afterwards through the blower e, again through the electric arc and so forth until the desired enrichment of the gas-with reaction product is attained. i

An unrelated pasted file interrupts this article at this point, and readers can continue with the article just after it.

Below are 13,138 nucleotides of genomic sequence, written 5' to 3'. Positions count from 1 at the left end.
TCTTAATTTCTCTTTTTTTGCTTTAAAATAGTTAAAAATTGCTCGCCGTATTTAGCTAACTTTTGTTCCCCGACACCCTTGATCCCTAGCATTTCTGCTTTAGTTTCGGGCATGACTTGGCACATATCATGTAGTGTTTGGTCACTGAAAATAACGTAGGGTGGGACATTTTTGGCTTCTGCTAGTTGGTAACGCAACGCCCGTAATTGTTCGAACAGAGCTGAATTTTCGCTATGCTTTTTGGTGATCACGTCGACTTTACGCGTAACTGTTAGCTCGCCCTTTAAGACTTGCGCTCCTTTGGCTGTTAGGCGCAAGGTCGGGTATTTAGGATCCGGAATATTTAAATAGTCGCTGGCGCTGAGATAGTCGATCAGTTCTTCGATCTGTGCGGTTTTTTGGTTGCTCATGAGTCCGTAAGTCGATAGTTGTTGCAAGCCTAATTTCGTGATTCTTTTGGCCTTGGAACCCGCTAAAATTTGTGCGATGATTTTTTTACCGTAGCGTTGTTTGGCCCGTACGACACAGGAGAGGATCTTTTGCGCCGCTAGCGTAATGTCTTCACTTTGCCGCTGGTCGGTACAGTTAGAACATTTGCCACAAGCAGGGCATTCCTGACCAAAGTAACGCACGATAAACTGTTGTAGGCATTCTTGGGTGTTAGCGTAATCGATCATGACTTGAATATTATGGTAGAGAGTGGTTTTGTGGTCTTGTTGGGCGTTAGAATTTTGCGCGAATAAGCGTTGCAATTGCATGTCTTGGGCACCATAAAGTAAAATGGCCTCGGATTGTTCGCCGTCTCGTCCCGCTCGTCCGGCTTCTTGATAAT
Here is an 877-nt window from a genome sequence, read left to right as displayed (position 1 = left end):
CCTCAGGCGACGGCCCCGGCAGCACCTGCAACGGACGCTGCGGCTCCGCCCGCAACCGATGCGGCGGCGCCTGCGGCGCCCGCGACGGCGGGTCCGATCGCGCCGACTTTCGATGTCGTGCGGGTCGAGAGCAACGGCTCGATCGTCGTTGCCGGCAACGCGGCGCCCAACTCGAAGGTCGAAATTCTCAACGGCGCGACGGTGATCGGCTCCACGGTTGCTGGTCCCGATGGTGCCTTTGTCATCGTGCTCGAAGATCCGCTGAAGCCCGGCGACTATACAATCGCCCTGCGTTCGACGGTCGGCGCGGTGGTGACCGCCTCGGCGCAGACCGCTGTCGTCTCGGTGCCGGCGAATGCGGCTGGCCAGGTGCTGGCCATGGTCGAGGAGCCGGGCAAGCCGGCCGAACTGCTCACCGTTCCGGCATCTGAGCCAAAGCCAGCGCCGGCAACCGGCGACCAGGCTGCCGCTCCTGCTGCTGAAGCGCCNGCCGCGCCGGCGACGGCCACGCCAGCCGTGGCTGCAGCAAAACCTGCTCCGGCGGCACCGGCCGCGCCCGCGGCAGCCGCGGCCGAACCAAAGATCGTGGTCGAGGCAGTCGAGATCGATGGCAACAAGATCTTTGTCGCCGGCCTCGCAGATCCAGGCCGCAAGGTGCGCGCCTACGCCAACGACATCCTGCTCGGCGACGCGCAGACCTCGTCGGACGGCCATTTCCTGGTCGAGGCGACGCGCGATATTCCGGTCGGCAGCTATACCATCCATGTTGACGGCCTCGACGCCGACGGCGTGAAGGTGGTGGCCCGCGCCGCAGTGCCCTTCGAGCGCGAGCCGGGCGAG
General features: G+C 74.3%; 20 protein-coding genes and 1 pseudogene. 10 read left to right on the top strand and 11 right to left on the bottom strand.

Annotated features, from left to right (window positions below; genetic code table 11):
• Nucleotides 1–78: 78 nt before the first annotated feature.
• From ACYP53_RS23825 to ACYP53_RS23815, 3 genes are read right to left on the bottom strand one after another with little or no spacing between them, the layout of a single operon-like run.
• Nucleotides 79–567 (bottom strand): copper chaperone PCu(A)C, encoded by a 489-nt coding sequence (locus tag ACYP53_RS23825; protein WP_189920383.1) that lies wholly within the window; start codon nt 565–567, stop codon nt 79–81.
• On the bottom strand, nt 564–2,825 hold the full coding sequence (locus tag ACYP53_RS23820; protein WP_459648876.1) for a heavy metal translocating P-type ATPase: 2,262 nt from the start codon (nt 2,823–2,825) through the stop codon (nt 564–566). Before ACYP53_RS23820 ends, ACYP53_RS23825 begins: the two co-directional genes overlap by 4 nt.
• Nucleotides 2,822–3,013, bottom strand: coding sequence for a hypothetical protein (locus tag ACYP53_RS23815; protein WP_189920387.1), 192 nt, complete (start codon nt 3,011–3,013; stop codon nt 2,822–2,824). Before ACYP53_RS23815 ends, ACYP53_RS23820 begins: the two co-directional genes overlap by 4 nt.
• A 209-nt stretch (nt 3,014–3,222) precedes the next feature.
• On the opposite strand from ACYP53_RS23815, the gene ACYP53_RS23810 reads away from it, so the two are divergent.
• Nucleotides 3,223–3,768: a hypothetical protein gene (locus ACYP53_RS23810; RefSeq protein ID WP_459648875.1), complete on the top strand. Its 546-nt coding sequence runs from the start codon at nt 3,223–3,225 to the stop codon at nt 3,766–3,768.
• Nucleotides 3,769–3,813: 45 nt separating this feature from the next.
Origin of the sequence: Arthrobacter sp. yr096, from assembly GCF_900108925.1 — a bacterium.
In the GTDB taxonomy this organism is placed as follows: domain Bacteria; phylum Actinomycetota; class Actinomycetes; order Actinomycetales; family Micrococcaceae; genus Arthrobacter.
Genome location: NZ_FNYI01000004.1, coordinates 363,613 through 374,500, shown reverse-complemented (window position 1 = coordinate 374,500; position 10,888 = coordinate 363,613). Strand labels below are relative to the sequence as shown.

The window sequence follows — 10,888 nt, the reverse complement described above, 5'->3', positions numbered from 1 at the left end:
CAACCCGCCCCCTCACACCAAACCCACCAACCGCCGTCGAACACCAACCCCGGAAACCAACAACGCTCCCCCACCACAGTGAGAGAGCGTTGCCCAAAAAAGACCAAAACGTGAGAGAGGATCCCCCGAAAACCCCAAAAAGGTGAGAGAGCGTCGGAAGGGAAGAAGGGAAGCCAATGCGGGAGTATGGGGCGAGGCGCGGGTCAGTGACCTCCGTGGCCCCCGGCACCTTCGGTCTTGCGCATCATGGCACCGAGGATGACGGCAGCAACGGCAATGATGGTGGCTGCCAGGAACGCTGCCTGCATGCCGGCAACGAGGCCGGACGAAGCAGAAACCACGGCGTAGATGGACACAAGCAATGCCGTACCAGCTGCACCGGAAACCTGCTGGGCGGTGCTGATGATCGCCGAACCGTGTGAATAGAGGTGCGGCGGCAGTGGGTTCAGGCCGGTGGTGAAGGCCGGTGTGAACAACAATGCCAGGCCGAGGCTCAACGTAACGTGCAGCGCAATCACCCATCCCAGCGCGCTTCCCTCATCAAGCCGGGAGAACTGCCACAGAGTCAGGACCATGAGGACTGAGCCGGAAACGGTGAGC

In the practice the described process can quantity of gas through the system of pipes can be conducted to end and afterwards the same be led to the absorption plant and the circulation of a new quantity of gas through-,the system of pipes be brought about and so forth. But the gas circulation can also be a continuous one,vin such a manner that during the said circulation continuously new gas is introduced in the system of pipes c vand let -to diffuse into the whirling gas mass contained therein, whilst on the other hand continuously a quantity of gas corresponding to the quantity of new gas introduced in the circulating cycle is led out and conducted in the absorption plant.'